Commonage Framework Plans
Deputy Éamon Ó Cuív asked the Minister for Agriculture, Food and the Marine if a person in County Galway who is participating in the Twelve Bins/Maam Turk Complex can amend their agri-environment option scheme plan to allow them to put their sheep back on the hill due to the fact that the Twelve Bins/Maam Turk Complex scheme is not being renewed after November; and if he will make a statement on the matter.
Minister for Agriculture, Food and the Marine (Deputy Simon Coveney): I am aware that the Twelve Bins/Maam Turk Complex Scheme, which the National Parks and Wildlife Service put in place for the purpose of regenerating these commonages, expires on 1st November, 2013. The future management of these commonage lands will now be considered in the wider context of the ongoing examination of issues relating to all Commonages. This process will involve the farmers directly managing the lands, relevant stakeholders, the farming organisations and all other interested stakeholders. The aim is to achieve a practical solution which will ensure that the farmers actively farming these lands are protected and that the land is maintained or returned to GAEC and that the requirements of the governing EU regulations are met.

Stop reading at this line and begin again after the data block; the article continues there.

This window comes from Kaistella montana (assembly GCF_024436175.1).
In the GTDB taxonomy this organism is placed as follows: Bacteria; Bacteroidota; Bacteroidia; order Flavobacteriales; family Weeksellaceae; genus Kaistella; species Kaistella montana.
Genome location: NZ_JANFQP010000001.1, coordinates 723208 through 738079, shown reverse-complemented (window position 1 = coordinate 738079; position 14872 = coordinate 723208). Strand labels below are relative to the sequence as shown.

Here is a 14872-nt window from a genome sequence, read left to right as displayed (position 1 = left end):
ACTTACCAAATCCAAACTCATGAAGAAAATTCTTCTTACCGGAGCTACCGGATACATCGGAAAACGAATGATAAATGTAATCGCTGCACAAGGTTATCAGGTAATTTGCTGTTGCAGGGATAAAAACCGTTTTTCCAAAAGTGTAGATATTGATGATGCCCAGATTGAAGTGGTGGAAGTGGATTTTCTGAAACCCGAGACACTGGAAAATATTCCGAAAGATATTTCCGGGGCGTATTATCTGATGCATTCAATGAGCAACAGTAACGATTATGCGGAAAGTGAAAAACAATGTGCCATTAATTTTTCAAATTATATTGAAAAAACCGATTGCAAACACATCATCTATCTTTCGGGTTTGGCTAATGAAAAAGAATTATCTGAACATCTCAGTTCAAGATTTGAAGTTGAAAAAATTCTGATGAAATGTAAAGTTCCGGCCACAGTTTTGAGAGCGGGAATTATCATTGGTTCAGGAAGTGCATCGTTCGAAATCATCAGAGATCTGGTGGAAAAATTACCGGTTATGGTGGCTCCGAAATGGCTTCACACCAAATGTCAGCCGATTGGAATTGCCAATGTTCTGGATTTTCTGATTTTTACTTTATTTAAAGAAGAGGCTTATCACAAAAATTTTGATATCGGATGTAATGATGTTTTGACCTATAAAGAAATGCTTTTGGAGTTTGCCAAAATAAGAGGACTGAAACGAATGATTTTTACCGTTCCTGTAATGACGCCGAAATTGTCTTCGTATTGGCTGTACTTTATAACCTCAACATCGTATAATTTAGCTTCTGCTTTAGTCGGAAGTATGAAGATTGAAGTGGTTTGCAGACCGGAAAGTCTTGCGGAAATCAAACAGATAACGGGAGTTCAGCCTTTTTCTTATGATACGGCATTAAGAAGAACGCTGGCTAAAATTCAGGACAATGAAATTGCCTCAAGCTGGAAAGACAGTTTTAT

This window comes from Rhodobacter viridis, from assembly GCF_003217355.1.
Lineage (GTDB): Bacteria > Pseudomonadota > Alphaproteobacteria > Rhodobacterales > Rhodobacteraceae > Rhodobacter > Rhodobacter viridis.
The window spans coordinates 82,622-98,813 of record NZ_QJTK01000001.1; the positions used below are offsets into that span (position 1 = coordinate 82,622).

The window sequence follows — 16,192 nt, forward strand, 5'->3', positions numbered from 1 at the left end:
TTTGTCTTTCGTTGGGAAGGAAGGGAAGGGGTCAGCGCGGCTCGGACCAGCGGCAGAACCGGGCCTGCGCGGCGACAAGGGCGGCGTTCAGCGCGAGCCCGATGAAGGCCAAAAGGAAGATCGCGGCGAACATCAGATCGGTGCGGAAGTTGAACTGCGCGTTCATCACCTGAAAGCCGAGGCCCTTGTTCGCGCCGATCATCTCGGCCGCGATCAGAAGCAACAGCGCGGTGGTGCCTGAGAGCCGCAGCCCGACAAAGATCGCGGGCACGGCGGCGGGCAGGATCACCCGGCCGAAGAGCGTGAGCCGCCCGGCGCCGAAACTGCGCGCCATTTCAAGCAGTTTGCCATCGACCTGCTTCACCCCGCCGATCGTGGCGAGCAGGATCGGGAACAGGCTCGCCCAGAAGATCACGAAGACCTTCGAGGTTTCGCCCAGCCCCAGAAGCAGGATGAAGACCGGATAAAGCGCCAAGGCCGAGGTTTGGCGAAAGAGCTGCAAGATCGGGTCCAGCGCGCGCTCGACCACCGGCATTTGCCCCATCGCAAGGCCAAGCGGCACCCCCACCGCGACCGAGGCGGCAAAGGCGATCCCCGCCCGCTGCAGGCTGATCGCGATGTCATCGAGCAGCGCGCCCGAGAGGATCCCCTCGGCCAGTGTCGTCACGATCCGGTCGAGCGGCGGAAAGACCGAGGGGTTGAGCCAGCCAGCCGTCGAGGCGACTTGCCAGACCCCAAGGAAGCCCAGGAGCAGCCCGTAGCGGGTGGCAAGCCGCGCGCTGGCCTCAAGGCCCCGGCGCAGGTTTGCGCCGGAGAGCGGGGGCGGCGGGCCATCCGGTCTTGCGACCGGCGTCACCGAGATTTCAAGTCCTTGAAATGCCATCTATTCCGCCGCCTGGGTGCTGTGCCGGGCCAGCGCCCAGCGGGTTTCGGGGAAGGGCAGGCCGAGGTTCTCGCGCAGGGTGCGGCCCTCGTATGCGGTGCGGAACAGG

There is nothing new in the Ministers reply to Deputy O Cuiv, this has been the standard line for almost a year now. However there is still no sign of any sort of an implementation plan and the mechanisms to attain the goal of keeping commonages in GAEC are still very unclear. The min/ max figures which the Department believed would deliver a solution are at best only a starting point for an implementation plan for each individual commonage. The other aspects of an implementation plan have never been published, without them the Departments commonage management plans are in disarray.
We can only hope that the draft Rural Development Plan which is expected before the end of the year will shed some light on the Department of Agriculture's intentions.
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